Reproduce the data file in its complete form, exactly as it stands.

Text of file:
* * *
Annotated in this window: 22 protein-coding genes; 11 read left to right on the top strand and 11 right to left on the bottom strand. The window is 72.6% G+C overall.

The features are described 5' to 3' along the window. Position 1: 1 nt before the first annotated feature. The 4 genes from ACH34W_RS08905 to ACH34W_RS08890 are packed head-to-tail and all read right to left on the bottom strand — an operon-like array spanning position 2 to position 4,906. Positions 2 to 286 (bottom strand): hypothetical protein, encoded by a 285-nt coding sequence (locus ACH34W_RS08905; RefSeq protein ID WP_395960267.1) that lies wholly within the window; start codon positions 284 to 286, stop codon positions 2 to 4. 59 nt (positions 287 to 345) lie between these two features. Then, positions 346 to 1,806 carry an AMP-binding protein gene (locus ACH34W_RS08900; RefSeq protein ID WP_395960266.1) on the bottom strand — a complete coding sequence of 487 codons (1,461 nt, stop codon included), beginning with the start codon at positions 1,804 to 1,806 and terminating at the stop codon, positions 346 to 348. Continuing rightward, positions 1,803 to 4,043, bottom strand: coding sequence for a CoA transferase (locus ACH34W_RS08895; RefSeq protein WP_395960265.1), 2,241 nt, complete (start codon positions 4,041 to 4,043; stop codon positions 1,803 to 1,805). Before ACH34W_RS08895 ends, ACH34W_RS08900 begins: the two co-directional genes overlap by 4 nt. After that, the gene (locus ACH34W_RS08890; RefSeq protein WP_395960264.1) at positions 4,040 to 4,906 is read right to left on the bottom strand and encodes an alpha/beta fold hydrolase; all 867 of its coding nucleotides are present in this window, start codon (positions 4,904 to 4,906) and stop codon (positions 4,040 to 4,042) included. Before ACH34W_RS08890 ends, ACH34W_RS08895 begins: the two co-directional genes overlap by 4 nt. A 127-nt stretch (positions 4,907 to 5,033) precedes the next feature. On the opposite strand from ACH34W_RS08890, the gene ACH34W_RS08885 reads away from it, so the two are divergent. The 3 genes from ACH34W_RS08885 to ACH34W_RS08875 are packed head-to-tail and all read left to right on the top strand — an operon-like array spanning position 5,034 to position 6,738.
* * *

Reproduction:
Annotated in this window: 22 protein-coding genes; 11 read left to right on the top strand and 11 right to left on the bottom strand. The window is 72.6% G+C overall.

The features are described 5' to 3' along the window. Position 1: 1 nt before the first annotated feature. The 4 genes from ACH34W_RS08905 to ACH34W_RS08890 are packed head-to-tail and all read right to left on the bottom strand — an operon-like array spanning position 2 to position 4,906. Positions 2 to 286 (bottom strand): hypothetical protein, encoded by a 285-nt coding sequence (locus ACH34W_RS08905; RefSeq protein ID WP_395960267.1) that lies wholly within the window; start codon positions 284 to 286, stop codon positions 2 to 4. 59 nt (positions 287 to 345) lie between these two features. Then, positions 346 to 1,806 carry an AMP-binding protein gene (locus ACH34W_RS08900; RefSeq protein ID WP_395960266.1) on the bottom strand — a complete coding sequence of 487 codons (1,461 nt, stop codon included), beginning with the start codon at positions 1,804 to 1,806 and terminating at the stop codon, positions 346 to 348. Continuing rightward, positions 1,803 to 4,043, bottom strand: coding sequence for a CoA transferase (locus ACH34W_RS08895; RefSeq protein WP_395960265.1), 2,241 nt, complete (start codon positions 4,041 to 4,043; stop codon positions 1,803 to 1,805). Before ACH34W_RS08895 ends, ACH34W_RS08900 begins: the two co-directional genes overlap by 4 nt. After that, the gene (locus ACH34W_RS08890; RefSeq protein WP_395960264.1) at positions 4,040 to 4,906 is read right to left on the bottom strand and encodes an alpha/beta fold hydrolase; all 867 of its coding nucleotides are present in this window, start codon (positions 4,904 to 4,906) and stop codon (positions 4,040 to 4,042) included. Before ACH34W_RS08890 ends, ACH34W_RS08895 begins: the two co-directional genes overlap by 4 nt. A 127-nt stretch (positions 4,907 to 5,033) precedes the next feature. On the opposite strand from ACH34W_RS08890, the gene ACH34W_RS08885 reads away from it, so the two are divergent. The 3 genes from ACH34W_RS08885 to ACH34W_RS08875 are packed head-to-tail and all read left to right on the top strand — an operon-like array spanning position 5,034 to position 6,738.